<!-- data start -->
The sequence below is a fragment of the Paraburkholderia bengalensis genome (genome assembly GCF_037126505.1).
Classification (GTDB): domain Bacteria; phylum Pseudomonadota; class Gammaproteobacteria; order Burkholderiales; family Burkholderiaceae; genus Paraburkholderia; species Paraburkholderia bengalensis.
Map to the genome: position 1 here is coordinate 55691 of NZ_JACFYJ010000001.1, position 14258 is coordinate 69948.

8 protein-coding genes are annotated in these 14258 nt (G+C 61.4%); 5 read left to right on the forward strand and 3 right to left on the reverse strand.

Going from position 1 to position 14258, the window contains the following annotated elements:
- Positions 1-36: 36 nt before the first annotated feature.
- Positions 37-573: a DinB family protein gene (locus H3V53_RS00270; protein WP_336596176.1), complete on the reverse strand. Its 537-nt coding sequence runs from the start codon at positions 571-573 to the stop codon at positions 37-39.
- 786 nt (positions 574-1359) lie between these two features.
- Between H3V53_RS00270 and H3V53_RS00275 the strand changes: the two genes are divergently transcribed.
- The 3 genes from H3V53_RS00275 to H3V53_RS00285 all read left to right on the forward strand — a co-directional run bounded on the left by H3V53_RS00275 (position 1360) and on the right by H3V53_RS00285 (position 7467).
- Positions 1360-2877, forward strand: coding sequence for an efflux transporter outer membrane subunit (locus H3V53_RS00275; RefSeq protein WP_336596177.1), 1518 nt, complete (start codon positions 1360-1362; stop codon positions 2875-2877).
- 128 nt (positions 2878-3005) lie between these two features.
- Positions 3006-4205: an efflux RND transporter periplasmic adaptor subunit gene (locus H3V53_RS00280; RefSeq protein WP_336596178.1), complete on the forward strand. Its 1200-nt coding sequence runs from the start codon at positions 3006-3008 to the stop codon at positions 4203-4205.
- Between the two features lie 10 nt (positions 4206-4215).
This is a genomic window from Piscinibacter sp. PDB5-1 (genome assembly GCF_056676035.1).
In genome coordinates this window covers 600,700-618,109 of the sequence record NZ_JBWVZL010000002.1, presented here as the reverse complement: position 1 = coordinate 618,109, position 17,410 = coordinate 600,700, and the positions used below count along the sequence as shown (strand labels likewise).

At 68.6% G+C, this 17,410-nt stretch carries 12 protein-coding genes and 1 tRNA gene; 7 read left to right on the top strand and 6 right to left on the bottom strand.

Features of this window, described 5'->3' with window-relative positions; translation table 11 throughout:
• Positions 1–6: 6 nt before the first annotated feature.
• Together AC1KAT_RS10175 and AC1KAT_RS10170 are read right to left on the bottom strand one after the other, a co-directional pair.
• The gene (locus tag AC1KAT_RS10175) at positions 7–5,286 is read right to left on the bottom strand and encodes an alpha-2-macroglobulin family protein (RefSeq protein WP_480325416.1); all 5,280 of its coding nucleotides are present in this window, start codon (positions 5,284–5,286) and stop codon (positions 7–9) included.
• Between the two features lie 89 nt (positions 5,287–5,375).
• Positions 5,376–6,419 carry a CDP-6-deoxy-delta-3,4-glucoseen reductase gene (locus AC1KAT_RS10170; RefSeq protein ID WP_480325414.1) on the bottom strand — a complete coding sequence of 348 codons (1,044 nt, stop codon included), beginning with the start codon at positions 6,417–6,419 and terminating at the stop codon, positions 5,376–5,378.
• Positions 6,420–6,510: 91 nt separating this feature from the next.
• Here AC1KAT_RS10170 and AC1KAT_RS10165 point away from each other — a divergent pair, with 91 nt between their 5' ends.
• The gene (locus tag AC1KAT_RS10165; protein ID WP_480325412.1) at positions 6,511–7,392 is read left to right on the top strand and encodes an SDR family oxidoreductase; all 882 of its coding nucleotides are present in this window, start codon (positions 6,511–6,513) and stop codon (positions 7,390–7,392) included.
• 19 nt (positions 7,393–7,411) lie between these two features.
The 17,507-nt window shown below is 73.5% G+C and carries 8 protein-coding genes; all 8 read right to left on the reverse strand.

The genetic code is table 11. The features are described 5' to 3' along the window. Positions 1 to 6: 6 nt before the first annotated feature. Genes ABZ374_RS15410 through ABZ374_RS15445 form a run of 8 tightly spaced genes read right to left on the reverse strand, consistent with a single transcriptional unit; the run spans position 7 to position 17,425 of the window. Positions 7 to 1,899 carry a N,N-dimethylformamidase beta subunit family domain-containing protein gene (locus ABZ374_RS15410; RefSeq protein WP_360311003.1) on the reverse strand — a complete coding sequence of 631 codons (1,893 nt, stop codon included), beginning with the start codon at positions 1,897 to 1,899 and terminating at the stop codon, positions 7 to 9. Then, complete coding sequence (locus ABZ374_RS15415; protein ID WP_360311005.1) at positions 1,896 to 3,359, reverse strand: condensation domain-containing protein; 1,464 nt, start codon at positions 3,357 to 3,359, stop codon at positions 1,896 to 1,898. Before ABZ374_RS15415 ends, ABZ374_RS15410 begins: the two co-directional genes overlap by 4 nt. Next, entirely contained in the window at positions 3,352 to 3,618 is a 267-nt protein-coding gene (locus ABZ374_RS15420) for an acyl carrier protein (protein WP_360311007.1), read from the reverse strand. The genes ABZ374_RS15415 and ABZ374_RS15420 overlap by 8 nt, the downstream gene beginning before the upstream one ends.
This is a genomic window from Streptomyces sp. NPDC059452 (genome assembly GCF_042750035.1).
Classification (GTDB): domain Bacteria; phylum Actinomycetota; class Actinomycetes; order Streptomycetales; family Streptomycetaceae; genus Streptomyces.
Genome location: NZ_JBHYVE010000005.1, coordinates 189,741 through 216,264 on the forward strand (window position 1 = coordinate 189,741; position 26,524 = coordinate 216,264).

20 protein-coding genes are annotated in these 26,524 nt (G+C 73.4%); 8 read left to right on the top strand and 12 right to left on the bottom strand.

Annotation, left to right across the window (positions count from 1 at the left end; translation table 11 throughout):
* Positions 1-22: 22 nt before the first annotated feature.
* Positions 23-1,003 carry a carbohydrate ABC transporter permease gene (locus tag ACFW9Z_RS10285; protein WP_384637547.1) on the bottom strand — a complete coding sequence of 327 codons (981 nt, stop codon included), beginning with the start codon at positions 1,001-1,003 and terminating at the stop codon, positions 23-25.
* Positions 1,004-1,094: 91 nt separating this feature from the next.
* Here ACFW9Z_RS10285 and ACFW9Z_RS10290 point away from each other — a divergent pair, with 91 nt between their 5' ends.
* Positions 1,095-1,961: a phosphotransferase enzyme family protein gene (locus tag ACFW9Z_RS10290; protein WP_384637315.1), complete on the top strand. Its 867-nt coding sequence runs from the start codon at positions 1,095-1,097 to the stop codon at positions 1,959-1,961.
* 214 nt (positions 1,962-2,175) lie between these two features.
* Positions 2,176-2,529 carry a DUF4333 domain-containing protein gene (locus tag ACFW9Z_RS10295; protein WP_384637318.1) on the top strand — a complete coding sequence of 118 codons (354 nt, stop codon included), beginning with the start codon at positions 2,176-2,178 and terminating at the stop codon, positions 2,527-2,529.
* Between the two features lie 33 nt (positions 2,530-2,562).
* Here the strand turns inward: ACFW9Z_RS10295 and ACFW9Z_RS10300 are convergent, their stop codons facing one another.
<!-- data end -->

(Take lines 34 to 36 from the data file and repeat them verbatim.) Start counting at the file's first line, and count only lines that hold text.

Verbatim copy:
Annotation, left to right across the window (positions count from 1 at the left end; translation table 11 throughout):
* Positions 1-22: 22 nt before the first annotated feature.
* Positions 23-1,003 carry a carbohydrate ABC transporter permease gene (locus tag ACFW9Z_RS10285; protein WP_384637547.1) on the bottom strand — a complete coding sequence of 327 codons (981 nt, stop codon included), beginning with the start codon at positions 1,001-1,003 and terminating at the stop codon, positions 23-25.